Yakovlev Yak-6

From Wikipedia, the free encyclopedia
Jump to: navigation, search
Yakovlev Yak-6.jpg
Role Utility
Manufacturer Yakovlev
First flight 1942
Introduction 1942
Retired 1950
Status Retired
Primary user Soviet Air Force
Number built 381

The Yakovlev Yak-6 was a Soviet twin-engined utility aircraft, developed and built during World War II. It was used as a short-range light night bomber and a light transport.


In April 1942, the Yakovlev design bureau was instructed to design a twin-engined utility transport aircraft to supplement smaller single-engined aircraft such as the Polikarpov U-2. The design was required to be simple to build and operate.[1][2] Design and construction work proceeded extremely quickly, with the first prototype Yak-6 flying in June 1942. It passed its state acceptance tests in September that year and was quickly cleared for production.[1]

The Yak-6 was a cantilever low-wing monoplane of all-wood construction with fabric covering. It had a retractable tailwheel undercarriage, with the main wheels retracting rearwards into the engine nacelles. The horizontal tail was braced. It was powered by two 140 hp Shvetsov M-11F radial engines driving two-bladed wooden propellers,[nb 1] with the engine installation based on Yakovlev's UT-2 primary training aircraft. In order to minimise the use of scarce resources, the aircraft's fuel tanks were made of chemical-impregnated plywood rather than metal or rubber. Many Yak-6s were fitted with fixed landing gear.[3][4]

The aircraft appeared in two versions, one as a transport and utility aircraft for the supply of partisans, transport of the wounded, and for liaison and courier services. It could accommodate two crew side-by-side in an enclosed cockpit with capacity to carry four passengers or 500 kg (1,100 lb) or cargo.[4][5] The second version was a light night bomber (designated NBB - nochnoy blizhniy bombardirovshchik - Short Range Night Bomber), capable of carrying up to 500 kg of bombs on racks under the wing centre sections and with a defensive armament of a single ShKAS machine gun in a dorsal mounting.[6] A total of 381 examples were built with production ending in 1943.[7][8]

A few examples of an improved version of the Yak-6 with swept outer wings were flown, with the modified version sometimes known as the Yak-6M.[9][10] The Yak-6M led to the larger Yak-8 which flew in early 1944.[11]

Operational history[edit]

The Yak-6 was used with great effect at the front lines in the Great Patriotic War both as a transport and as a bomber, proving popular with its crews, although the potential for the aircraft to enter a spin if overloaded or carelessly handled resulting in production ending in 1943 in favour of the similarly powered Shcherbakov Shche-2. By 1944, most operational units of the VVS had a Yak-6 as a utility aircraft.[10] In the Battle for Berlin, the Yak-6 was fitted with rocket launchers under the wings for ten 82-mm RS-82 missiles for use against ground targets.[12] After the end of the Second World War, some Yak-6s were supplied to allies, while it remained in large scale service with Soviet forces until 1950.[11][12]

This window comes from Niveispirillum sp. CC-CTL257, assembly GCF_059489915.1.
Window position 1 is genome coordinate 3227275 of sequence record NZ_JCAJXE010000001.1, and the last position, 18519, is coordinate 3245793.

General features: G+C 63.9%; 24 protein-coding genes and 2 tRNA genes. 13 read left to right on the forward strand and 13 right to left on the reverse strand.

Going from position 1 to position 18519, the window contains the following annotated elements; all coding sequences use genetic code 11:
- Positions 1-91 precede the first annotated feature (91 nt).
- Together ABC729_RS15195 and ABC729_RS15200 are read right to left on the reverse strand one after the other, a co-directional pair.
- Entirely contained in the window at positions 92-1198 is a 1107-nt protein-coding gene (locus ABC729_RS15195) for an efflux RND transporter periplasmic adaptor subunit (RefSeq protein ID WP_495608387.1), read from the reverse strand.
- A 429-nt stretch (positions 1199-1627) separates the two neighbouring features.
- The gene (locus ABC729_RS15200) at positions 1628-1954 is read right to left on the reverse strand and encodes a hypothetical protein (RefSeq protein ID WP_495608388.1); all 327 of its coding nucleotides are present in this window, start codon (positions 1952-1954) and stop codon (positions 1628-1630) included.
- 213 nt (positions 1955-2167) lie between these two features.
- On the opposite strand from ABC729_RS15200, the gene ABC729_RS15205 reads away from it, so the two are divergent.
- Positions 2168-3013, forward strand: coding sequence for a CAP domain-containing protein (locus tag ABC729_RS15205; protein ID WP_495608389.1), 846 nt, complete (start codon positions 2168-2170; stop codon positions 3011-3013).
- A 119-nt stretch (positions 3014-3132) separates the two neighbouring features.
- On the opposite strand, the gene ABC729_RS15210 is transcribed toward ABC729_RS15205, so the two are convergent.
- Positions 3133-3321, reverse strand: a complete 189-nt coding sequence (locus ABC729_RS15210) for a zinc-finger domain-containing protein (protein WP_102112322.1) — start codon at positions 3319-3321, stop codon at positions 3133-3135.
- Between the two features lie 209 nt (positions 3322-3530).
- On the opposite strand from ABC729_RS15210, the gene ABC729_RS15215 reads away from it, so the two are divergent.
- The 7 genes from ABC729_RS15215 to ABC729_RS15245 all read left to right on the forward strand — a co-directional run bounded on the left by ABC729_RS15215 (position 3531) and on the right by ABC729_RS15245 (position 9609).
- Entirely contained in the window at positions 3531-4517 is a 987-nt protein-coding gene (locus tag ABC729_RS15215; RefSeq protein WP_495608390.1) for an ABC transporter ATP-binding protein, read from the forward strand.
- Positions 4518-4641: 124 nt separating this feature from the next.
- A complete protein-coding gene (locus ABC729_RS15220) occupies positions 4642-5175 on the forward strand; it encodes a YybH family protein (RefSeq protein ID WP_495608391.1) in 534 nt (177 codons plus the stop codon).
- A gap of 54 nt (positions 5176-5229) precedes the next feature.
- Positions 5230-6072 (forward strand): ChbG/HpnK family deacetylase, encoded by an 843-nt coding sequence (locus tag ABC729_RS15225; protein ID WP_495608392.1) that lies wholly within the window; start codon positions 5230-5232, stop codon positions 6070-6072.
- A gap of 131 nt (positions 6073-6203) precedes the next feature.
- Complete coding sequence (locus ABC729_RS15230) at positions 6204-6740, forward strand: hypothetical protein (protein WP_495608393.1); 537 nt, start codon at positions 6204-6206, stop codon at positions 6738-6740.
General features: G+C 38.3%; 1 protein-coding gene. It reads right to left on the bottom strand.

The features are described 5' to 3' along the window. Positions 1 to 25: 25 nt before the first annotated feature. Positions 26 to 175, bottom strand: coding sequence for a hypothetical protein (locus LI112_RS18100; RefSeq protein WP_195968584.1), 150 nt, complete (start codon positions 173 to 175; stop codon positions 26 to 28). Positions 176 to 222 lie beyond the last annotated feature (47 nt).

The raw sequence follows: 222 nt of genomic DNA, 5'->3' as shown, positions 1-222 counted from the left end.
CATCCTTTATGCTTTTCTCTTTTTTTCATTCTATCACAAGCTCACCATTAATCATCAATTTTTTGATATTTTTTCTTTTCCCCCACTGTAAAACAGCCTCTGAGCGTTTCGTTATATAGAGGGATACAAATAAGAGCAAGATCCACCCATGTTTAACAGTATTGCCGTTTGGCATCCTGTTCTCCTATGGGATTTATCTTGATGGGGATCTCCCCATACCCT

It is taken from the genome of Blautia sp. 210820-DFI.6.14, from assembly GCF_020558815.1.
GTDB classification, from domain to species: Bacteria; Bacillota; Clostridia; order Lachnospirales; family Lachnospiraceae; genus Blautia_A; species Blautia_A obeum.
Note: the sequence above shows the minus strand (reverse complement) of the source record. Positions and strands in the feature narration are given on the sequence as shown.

• Yak-6 : Twin-engined light utility transport aircraft.
  • NBB : Short-range night bomber aircraft.
  • Yak-6M : Improved version of the Yak-6.


 Soviet Union

Specifications (Yak-6 (1943 production))[edit]

Data from Osprey Encyclopedia of Russian Aircraft[11]

General characteristics

  • Crew: two
  • Capacity: four passengers
  • Length: 10.35 m (33 ft 11 in)
  • Wingspan: 14.0 m (45 ft 11 in)
  • Wing area: 29.6 m2 (319 sq ft)
  • Airfoil: Clark-YH
  • Empty weight: 1,415 kg (3,120 lb)
  • Gross weight: 2,300 kg (5,071 lb)
  • Powerplant: 2 × Shvetsov M-11F 5-cylinder radial engines, 100 kW (140 hp) each


  • Maximum speed: 187 km/h (116 mph; 101 kn)
  • Range: 900 km (559 mi; 486 nmi)
  • Service ceiling: 3,380 m (11,090 ft)
  • Time to altitude: 5.4 min to 1,000 m (3,300 ft)


  • Guns: 1 × ShKAS machine gun in dorsal position
  • Rockets: provision for 10 × RS 82 rockets
  • Bombs: Up to 500 kg (1,102 lb) bombs

See also[edit]

Related development
Aircraft of comparable role, configuration and era
Related lists


  1. ^ Yakovlev intended the Yak-6 to use 190 hp M-12 engines, but these were not available.[2]
  1. ^ a b Gordon, Komissarov and Komissarov 2005, p. 235.
  2. ^ a b Gunston 1995, p. 467.
  3. ^ Gordon, Komissarov and Komissarov 2005, pp. 235–236.
  4. ^ a b Gunston 1995, p. 467–468.
  5. ^ Alexander 1975, p. 437.
  6. ^ Gordon, Komissarov and Komissarov 2005, pp. 235, 237.
  7. ^ Gordon, Komissarov and Komissarov 2005, p. 237.
  8. ^ "History:Serial Production". A.S. Yakovlev Design Bureau. Retrieved 2011-09-26. 
  9. ^ Gordon, Komissarov and Komissarov 2005, p. 238.
  10. ^ a b Donald 1997, p. 915.
  11. ^ a b c Gunston 1995, p. 468.
  12. ^ a b Alexander 1975, p. 438.
  • Alexander, Jean (1975). Russian Aircraft since 1960. London: Purnell Book Services. 
  • Donald, David (Editor) (1997). The Encyclopedia of World Aircraft. Aerospace Publishing. ISBN 1-85605-375-X. 
  • Gordon, Yefim; Komissarov, Dmitry; Komissarov, Sergey (2005). OKB Yakovlev: A History of the Design Bureau and its Aircraft. Hinckley, UK: Midland Publishing. ISBN 1-85780-203-9. 
  • Gunston, Bill (1995). The Osprey Encyclopedia of Russian Aircraft 1875 - 1995. London: Osprey. ISBN 1-85532-405-9. 

External links[edit]